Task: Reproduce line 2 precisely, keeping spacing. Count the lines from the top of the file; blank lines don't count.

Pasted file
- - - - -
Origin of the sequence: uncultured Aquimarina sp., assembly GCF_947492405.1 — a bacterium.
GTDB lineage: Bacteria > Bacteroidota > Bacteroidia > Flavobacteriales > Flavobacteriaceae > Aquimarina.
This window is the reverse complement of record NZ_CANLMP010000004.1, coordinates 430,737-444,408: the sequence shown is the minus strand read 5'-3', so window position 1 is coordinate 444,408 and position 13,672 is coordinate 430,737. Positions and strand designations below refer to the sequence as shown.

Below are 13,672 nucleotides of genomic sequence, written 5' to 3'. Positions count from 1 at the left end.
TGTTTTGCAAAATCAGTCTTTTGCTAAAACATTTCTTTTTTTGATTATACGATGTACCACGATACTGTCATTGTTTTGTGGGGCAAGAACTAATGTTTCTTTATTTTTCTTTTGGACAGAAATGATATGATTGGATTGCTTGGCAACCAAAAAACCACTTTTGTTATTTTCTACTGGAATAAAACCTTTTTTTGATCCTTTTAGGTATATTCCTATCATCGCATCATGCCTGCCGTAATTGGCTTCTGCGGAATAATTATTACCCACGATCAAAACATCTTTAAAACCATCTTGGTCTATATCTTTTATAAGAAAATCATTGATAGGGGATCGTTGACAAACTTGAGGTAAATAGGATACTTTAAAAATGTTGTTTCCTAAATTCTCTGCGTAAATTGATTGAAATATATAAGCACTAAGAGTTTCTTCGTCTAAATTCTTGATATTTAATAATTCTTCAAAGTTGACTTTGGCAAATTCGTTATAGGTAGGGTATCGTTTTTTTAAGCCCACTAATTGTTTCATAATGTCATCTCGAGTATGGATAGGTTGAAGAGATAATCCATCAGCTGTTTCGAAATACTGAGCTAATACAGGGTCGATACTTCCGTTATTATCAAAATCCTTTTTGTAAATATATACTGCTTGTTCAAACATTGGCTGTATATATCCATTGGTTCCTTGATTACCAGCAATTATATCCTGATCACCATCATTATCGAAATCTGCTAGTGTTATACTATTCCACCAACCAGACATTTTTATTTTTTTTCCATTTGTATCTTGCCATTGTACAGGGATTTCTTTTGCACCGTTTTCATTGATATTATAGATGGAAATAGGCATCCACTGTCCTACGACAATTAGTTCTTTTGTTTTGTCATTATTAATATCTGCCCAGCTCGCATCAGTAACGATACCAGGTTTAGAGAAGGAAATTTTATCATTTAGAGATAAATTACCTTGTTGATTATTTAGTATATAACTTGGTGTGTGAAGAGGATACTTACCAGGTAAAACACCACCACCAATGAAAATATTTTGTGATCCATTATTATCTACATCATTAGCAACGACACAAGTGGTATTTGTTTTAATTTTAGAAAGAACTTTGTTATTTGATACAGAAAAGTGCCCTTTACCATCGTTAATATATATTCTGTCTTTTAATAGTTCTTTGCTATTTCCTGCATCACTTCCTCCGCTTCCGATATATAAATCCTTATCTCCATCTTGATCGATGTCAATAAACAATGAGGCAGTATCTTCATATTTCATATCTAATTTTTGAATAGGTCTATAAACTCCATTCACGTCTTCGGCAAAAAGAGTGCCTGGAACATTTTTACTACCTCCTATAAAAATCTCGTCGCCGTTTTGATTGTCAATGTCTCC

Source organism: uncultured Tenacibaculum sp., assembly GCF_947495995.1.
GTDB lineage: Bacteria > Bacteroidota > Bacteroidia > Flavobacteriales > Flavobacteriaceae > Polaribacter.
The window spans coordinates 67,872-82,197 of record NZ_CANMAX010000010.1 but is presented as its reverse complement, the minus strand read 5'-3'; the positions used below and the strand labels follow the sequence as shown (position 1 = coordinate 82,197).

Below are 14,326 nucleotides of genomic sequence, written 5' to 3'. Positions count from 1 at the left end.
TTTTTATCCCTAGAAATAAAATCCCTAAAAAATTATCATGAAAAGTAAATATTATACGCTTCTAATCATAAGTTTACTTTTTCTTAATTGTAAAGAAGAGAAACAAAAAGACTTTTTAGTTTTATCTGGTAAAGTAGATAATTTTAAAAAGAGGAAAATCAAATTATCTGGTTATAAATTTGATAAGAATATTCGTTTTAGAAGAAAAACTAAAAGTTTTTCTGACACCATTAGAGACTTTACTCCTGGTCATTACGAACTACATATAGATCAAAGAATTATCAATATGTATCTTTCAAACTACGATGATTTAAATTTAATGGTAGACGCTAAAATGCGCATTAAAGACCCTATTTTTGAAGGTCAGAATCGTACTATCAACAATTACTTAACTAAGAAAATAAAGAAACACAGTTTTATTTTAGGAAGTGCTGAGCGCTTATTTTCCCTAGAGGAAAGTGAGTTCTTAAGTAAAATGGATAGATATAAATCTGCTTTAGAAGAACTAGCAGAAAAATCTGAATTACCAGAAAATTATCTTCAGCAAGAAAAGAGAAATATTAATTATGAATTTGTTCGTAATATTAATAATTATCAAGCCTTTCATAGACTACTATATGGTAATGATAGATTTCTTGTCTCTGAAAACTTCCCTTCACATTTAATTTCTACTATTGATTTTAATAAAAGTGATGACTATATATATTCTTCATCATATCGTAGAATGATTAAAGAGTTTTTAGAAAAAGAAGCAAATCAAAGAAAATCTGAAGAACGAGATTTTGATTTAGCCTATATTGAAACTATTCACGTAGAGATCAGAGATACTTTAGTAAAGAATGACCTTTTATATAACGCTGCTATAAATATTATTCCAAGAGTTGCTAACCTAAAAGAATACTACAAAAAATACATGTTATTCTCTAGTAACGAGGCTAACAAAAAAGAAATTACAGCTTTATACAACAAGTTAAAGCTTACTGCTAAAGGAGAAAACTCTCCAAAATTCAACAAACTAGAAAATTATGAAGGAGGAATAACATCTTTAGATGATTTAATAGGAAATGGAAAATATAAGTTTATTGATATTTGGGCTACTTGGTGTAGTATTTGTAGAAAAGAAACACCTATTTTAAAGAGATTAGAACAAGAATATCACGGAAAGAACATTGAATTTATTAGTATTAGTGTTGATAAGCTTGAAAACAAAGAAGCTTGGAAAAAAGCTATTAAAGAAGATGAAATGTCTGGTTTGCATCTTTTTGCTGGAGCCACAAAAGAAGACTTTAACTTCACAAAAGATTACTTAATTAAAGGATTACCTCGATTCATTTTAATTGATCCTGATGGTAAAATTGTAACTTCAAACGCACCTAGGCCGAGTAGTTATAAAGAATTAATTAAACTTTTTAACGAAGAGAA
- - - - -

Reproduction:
GTDB lineage: Bacteria > Bacteroidota > Bacteroidia > Flavobacteriales > Flavobacteriaceae > Aquimarina.